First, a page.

Last week, major news outlets reported that China National Petroleum Corporation had acquired French oil and gas company Total’s share in the development of Iran’s South Pars gas field, citing an elusive article published by Iranian state news agency IRNA. Neither the National Iranian Oil Company (NIOC) nor CNPC immediately confirmed the news, while France’s Total, the first western company to return to Iran following the signing of the 2015 Iran nuclear deal, was quick to welcome the alleged CNPC buyout despite not having officially checked out of the project. Indeed, Iran’s petroleum ministry did not confirm until several days later that Total was officially out of the project.
Unsurprisingly, the EU's last-minute reactivation of face-saving blocking statutes, which attempt to shield companies from foreign laws, could not dissuade the French energy giant from reconsidering its "Iran exit." A replica of measures originally adopted but never implemented to block the U.S. sanctions against Cuba in 1996, the measure did not impact the decision of other European majors to continue their operations in Iran. In 1996, Total was also subject to sanctions against non-U.S. companies doing business in Iran and Libya, currently known as the Iran Sanctions Act. In 1998, Total succeeded in obtaining waivers from the Clinton administration to participate in the South Pars project for phases two and three. Given that the current sanctions are of a more comprehensive and expanded scope it seems unlikely that the French company will try to stay in Iran.
This is not the first time the Iranians have seen CNPC or Total depart from their upstream projects, either voluntarily or under duress. In 2010, NIOC excluded Total from the development of phase 11 of the South Pars project and awarded the contract to CNPC. Although NIOC officially accused Total of stalling the work, newly imposed U.S. sanctions were the real impetus for the French energy giant’s sidelining. In 2013, CNPC faced the same fate for dragging its feet: NIOC had to expel the Chinese company from the project after it failed to implement even the basic preparatory work for the project.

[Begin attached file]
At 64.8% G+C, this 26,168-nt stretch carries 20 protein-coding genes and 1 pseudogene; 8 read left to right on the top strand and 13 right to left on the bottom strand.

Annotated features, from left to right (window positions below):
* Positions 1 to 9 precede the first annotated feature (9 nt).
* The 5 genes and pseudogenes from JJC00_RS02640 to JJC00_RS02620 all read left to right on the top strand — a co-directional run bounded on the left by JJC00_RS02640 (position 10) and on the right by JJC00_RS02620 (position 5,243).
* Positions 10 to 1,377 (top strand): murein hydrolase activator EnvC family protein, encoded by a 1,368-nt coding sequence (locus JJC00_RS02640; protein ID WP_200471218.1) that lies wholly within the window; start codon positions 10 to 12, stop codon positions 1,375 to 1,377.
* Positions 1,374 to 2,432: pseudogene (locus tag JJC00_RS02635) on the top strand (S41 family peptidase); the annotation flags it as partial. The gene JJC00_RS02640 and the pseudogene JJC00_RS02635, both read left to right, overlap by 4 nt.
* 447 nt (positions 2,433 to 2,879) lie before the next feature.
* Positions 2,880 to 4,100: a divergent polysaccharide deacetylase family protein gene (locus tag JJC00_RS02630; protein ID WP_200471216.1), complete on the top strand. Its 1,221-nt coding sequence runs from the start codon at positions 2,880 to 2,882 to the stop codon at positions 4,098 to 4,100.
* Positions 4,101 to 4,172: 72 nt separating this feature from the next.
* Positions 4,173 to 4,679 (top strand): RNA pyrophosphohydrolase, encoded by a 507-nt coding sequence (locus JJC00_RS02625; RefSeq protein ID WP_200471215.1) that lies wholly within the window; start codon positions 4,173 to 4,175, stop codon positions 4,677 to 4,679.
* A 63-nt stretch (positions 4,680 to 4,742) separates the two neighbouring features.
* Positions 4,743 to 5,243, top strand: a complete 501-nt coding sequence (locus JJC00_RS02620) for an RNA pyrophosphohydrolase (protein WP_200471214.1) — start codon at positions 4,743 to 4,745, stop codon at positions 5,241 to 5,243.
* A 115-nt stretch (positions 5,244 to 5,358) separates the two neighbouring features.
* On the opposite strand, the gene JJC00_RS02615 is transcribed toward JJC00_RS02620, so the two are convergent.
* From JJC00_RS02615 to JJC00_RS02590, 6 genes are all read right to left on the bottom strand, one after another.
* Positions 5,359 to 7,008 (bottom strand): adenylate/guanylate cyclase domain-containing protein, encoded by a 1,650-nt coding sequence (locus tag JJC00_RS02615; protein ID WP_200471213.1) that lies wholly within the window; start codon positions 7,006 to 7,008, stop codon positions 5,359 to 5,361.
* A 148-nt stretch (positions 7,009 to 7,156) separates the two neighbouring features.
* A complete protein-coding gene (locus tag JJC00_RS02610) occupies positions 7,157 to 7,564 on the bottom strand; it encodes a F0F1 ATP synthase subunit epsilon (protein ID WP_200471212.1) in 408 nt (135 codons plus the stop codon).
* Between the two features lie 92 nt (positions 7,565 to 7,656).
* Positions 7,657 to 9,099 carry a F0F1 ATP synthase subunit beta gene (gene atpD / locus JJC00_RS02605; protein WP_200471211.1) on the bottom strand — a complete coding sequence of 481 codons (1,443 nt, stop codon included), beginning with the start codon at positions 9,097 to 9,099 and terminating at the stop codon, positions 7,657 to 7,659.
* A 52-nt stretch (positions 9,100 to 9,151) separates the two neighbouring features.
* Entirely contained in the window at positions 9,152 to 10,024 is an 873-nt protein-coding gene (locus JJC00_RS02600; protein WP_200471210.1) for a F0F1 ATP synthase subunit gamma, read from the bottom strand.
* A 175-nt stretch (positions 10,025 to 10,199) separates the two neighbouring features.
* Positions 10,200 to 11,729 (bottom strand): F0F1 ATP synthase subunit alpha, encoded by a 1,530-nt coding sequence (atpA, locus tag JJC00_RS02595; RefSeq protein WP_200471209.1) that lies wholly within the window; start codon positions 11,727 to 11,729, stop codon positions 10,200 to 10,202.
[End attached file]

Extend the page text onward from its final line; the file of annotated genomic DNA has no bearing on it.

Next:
This time is no different. By choosing a defiant stance against the U.S. sanctions and by agreeing to stay in the game, CNPC and other Chinese companies enjoy a competition-free environment in a very lucrative Iranian upstream market. Although Russian companies have also stayed in Iran, they lack the necessary financial aptitude to implement such expensive oil and gas projects.
Nevertheless, CNPC has its own challenges to fully exploit Iran’s potential, and these challenges are both technical and administrative in nature. First, CNPC lacks the necessary experience and technology to develop complicated deep-water projects. For instance, if allowed to develop the project, Total had planned to install several 20,000-ton compressor platforms, the biggest platforms ever installed in the Persian Gulf. CNPC is mainly experienced in onshore and shallow-water fields. Moreover, such projects require highly sophisticated operator skills, which Chinese companies also lack.
Second, as Chinese companies are trying to take advantage of the current state of affairs in order to squeeze out the best outcomes from negotiations with their Iranian counterparts, INOC is fighting back. The Iranians are caught between a rock and a hard place—they are trying to start the final phases of the long-delayed project as quickly as possible without eschewing favorable terms and conditions. Given the previous experiences between these two parties, odds are that the situation will not be resolved anytime soon.
The Iranian leadership’s attempt to translate the sympathetic stances of important stakeholders into a preservation of the Iran nuclear deal continues to prove futile. Amid a crumbling economy and social unrest, Tehran is finding it harder to keep companies in the country, while those who have stayed either lack the financial or technical capability to implement important projects like that of South Pars.
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